The character development of the two is arguably Spielberg’s biggest way of making his point, as the process Donovan and Abel undergo was in an end of itself the embodiment of Spielberg’s argument; because if these two men thrown into this global conflict can grow to respect each other and look past the futility of the war they find themselves in, so too can the rest of their countries, and the rest of humanity. To successfully represent this point, Spielberg combins repetition with subtle changes in both dialogue and mise-en-scene to highlight the character development throughout the film. This process begins completely formal and cold, as Donovan knew he was being forced to take this job and he did not want to be associated with America’s new public enemy #1, and Abel was just as stoic as he was with the CIA, who he assumes Donovan was secretly associated with. However despite their preconceived assumptions of each other, the exchange ends with a chuckle and one of the few times Abel smiles throughout the film. In the meeting Donovan bluntly turns down Abel’s request for pencil and paper to draw with, to which Abel states “There are men like me doing the same for your country. If they were to be captured I’m sure you would want them to be treated fairly.” Thus the development between the two begins, and as stated earlier at first Donovan refused to give Abel anything, which can be seen in the first screenshot. But through the second and third screenshots, the development is obvious. Spielberg uses the mise-en-scene of the prison cell, specifically the table, to represent the development between Donovan and Abel. The more they grow to respect each other, the more filled the table becomes, first with a drawing Abel forgot in the courtroom, then finally with a radio playing Abel’s favorite music. However, Spielberg couldn’t very well have this three stage character development reach its final stage using the mise-en-scene of the jail, as that wasn’t where the final scene would take place. But because the mise-en-scene symbolized growing respect and compassion between Donovan and Abel, Spielberg had other ways to complete the message of these scenes within the bridge scene.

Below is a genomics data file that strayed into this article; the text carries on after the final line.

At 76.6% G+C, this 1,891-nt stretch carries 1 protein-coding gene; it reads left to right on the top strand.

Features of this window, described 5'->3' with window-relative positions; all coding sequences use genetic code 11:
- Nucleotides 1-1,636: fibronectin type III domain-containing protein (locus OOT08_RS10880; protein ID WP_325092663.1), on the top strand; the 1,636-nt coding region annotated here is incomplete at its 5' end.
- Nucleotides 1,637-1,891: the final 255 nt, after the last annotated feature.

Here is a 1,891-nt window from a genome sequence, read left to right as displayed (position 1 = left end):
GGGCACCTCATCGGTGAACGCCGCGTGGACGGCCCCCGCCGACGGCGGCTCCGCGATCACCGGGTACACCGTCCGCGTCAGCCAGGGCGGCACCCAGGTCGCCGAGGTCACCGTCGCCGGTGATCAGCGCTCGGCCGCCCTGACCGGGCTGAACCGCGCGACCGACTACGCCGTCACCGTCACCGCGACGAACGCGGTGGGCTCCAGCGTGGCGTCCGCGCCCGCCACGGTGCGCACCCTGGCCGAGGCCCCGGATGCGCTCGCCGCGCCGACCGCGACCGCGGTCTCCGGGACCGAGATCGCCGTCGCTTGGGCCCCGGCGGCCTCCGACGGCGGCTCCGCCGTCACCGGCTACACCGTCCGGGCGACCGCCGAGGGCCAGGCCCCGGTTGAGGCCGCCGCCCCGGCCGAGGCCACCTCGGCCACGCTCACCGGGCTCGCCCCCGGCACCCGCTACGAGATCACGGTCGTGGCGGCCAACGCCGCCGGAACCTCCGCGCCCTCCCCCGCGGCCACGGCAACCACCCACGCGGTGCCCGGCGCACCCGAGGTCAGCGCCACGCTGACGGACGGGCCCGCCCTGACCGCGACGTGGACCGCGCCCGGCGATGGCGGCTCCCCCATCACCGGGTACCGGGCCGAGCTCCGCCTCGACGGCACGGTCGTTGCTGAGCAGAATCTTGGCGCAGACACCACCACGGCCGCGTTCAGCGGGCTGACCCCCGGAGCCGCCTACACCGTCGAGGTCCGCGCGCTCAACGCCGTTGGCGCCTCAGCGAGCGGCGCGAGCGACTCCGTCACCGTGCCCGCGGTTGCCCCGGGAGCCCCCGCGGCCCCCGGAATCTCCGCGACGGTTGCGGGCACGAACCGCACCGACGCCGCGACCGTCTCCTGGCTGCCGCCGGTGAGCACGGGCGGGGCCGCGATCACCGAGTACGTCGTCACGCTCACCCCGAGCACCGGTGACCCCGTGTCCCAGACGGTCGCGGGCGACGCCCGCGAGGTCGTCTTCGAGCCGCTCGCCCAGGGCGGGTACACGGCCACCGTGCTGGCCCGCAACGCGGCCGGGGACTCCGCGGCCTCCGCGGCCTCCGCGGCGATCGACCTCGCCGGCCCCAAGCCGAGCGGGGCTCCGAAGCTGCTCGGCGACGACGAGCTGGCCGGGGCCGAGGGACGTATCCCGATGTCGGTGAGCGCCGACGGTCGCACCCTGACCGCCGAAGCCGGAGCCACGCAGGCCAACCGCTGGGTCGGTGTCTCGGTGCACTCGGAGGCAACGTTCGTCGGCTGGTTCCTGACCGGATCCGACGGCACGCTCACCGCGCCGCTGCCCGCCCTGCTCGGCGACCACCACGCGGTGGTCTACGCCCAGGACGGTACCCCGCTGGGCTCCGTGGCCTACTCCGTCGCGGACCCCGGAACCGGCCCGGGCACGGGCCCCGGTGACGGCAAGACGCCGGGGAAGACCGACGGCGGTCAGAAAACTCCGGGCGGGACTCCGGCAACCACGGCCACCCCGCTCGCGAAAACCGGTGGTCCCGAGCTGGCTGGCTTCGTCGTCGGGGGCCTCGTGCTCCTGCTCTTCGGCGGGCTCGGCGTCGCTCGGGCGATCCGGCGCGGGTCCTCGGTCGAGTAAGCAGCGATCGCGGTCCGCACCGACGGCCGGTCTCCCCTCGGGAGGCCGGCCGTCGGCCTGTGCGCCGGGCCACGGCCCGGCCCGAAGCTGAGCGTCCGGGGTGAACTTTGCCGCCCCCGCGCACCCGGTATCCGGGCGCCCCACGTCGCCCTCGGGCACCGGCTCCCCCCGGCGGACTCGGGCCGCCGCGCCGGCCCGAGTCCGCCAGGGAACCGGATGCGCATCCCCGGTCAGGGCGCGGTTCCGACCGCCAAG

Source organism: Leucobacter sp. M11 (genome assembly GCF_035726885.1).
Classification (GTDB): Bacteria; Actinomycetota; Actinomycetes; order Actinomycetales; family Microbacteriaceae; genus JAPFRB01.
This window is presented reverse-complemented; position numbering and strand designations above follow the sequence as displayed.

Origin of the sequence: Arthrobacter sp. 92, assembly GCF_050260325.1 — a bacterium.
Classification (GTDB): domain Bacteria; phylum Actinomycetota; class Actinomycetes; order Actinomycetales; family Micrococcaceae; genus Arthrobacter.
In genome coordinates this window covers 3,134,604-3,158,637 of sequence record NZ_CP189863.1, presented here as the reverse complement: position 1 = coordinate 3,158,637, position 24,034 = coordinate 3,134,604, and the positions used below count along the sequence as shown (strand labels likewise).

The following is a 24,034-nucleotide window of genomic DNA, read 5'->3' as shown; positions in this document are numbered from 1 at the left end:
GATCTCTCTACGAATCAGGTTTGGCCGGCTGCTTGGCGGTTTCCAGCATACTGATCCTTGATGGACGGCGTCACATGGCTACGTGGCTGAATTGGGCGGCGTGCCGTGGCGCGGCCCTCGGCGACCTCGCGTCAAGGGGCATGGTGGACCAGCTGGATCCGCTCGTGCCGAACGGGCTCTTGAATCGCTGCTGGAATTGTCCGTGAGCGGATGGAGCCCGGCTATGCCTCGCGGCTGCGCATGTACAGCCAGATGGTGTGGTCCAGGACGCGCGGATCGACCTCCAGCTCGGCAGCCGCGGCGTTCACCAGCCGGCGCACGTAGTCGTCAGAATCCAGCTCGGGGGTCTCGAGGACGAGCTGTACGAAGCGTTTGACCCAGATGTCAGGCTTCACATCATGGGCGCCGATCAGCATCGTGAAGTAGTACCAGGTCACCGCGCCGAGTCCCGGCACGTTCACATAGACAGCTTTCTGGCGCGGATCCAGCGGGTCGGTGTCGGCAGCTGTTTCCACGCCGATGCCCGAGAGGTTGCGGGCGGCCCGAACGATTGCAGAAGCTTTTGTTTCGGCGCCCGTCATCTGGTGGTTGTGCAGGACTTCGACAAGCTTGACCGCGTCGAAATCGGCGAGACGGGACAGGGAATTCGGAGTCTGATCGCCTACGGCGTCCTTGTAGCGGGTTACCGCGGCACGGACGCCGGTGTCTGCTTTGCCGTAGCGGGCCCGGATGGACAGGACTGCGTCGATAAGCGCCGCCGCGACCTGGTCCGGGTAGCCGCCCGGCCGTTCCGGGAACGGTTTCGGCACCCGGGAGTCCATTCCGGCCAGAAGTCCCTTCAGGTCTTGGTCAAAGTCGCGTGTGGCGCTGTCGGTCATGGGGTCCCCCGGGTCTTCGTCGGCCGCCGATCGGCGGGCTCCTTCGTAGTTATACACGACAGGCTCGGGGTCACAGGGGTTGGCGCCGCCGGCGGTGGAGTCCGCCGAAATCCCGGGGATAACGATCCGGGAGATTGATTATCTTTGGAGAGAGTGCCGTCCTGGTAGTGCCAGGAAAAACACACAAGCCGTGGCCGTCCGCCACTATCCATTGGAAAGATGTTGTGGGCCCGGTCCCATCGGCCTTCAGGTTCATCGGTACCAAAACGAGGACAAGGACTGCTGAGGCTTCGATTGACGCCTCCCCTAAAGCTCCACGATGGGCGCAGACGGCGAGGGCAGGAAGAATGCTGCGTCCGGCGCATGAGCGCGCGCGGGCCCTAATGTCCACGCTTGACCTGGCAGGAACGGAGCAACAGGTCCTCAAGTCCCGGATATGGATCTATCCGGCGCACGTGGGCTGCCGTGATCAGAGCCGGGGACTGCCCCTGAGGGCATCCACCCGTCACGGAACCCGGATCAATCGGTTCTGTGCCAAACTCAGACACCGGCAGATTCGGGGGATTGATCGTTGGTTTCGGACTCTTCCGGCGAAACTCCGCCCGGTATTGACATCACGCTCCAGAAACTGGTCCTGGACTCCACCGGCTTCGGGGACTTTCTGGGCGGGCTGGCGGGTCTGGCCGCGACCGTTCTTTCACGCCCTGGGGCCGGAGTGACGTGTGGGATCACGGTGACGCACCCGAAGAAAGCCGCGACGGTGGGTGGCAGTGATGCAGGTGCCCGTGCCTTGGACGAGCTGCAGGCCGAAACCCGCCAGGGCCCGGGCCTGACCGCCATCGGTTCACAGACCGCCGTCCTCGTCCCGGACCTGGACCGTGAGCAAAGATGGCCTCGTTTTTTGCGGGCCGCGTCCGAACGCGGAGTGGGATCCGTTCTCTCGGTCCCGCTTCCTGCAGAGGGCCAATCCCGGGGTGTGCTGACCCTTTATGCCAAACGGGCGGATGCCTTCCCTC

In this particular case Spielberg uses camerawork, specifically close up shots of Abel, to complete the message he began in the jailroom. Mirroring the pattern of the jailroom mise-en-scene, Spielberg again creates three close up shots that would represent Abel’s changing heart, and the process depicted by these three screenshots would become the focal point of the bridge scene. When watching the film, there are many close ups of Abel in the first and second jailroom scenes, but in the third one Spielberg refrains from close ups of Abel. This break in pattern is puzzling to viewers until the final scene comes, as it became clear the third close up was reserved for the last time Donovan and Abel would see each other. Simply the radical change in Abel’s expression is enough for viewers to notice how much the two had grown to respect and admire each other. The mise-en-scene of the jailroom, and paralleled close ups of Abel, Spielberg put a lot of effort to show the growing relationship between the two (Andrews 3). His purpose for doing so was because if Spielberg could physically manifest one of America’s most feared enemies in history, a character who represents a country that instilled so much fear and paranoia in the American public for half a century (Debruge 1), and show that same character develop a compassion and respect for an American who held up his country’s most treasured values in the face of so much adversity, then suddenly the idea of respect between enemies seems a lot more feasible for the audience. If these two with so much going against them could achieve it, then fostering mutual respect and understanding between enemies transforms from a fools dream, to a necessary goal, if the world ever hopes to end avoidable large scale conflicts between men.